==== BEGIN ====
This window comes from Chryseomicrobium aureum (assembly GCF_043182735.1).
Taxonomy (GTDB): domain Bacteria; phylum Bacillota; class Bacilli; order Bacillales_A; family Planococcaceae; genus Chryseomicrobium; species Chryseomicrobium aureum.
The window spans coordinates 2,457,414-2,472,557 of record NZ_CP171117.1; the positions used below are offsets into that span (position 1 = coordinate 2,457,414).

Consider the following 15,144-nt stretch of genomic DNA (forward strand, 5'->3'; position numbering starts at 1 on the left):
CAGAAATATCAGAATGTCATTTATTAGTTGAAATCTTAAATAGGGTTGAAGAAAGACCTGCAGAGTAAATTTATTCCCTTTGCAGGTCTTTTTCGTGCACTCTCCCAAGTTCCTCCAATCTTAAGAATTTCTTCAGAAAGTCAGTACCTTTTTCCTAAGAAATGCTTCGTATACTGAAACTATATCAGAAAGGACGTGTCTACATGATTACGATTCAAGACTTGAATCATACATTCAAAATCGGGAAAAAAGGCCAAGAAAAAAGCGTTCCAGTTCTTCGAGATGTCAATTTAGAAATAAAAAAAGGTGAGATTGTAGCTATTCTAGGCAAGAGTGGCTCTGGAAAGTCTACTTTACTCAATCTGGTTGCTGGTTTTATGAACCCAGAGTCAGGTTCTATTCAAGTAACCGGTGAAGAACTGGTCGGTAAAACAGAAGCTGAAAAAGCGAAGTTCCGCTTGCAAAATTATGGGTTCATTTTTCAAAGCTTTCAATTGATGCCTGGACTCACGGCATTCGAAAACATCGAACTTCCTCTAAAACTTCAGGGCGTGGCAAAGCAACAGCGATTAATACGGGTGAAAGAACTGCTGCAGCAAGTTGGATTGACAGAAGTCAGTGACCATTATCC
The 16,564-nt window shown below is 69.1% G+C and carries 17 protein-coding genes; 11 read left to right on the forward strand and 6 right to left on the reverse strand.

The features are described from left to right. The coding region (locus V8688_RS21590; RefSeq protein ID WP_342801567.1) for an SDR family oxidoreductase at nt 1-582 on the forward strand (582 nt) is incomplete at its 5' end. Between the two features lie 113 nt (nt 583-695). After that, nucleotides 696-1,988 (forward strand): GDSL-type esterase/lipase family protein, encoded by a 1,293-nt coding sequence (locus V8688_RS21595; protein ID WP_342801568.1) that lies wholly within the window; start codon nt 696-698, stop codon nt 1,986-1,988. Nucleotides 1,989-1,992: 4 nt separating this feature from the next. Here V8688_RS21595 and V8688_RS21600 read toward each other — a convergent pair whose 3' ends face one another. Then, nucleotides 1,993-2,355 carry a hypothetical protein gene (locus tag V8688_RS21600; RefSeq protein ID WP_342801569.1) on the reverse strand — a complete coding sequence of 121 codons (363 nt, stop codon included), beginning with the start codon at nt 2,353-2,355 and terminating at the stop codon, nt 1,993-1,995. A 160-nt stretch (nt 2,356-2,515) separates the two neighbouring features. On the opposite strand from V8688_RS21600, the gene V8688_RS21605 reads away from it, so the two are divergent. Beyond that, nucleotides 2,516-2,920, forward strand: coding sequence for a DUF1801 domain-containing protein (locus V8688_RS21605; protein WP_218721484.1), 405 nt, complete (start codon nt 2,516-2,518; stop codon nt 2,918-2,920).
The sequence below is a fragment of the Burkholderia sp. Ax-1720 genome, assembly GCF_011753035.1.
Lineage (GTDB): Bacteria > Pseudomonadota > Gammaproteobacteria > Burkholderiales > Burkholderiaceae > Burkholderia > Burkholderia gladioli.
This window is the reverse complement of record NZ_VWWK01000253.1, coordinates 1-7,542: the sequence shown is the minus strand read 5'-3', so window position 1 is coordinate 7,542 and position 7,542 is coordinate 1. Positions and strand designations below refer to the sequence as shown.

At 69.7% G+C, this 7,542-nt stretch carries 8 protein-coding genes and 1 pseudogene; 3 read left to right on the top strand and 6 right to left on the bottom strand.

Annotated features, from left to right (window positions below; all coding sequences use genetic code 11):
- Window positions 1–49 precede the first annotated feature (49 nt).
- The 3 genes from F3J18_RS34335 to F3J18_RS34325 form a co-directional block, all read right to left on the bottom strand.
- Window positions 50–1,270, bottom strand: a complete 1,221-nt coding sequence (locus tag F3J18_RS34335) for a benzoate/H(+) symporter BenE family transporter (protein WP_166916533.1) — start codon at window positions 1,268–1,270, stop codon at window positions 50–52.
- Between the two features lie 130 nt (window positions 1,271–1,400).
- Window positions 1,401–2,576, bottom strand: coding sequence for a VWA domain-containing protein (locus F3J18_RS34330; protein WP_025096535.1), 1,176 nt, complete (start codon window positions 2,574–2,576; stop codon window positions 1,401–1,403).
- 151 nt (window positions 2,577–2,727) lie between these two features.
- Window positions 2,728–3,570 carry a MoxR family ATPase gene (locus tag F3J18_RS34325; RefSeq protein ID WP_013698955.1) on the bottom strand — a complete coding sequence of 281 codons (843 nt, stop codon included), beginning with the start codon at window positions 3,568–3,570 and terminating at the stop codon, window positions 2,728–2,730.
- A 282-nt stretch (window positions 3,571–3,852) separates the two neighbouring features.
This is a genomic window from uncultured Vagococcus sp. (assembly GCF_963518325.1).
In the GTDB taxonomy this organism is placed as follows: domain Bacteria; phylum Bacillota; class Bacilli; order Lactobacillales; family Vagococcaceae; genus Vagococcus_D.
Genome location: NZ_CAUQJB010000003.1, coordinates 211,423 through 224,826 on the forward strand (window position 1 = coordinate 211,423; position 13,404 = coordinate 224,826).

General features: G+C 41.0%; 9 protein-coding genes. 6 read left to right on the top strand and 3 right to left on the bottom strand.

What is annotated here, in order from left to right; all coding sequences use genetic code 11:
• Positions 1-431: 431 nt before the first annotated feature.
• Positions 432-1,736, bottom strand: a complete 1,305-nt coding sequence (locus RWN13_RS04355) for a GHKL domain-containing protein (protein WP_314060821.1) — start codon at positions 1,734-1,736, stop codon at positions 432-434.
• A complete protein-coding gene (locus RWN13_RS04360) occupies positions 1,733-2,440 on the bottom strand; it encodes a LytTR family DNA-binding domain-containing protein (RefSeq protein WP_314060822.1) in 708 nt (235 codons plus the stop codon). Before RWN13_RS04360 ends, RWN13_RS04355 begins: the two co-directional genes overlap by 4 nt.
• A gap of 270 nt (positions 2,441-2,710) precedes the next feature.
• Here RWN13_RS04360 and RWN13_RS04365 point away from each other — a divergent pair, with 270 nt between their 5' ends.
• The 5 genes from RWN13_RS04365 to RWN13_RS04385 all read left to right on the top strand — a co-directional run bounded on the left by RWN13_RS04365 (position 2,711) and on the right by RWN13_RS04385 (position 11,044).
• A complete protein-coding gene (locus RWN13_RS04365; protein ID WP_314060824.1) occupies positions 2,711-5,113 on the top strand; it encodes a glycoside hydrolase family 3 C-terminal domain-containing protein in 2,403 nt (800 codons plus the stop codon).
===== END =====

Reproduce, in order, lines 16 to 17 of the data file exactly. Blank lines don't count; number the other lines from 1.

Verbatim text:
- Between the two features lie 130 nt (window positions 1,271–1,400).
- Window positions 1,401–2,576, bottom strand: coding sequence for a VWA domain-containing protein (locus F3J18_RS34330; protein WP_025096535.1), 1,176 nt, complete (start codon window positions 2,574–2,576; stop codon window positions 1,401–1,403).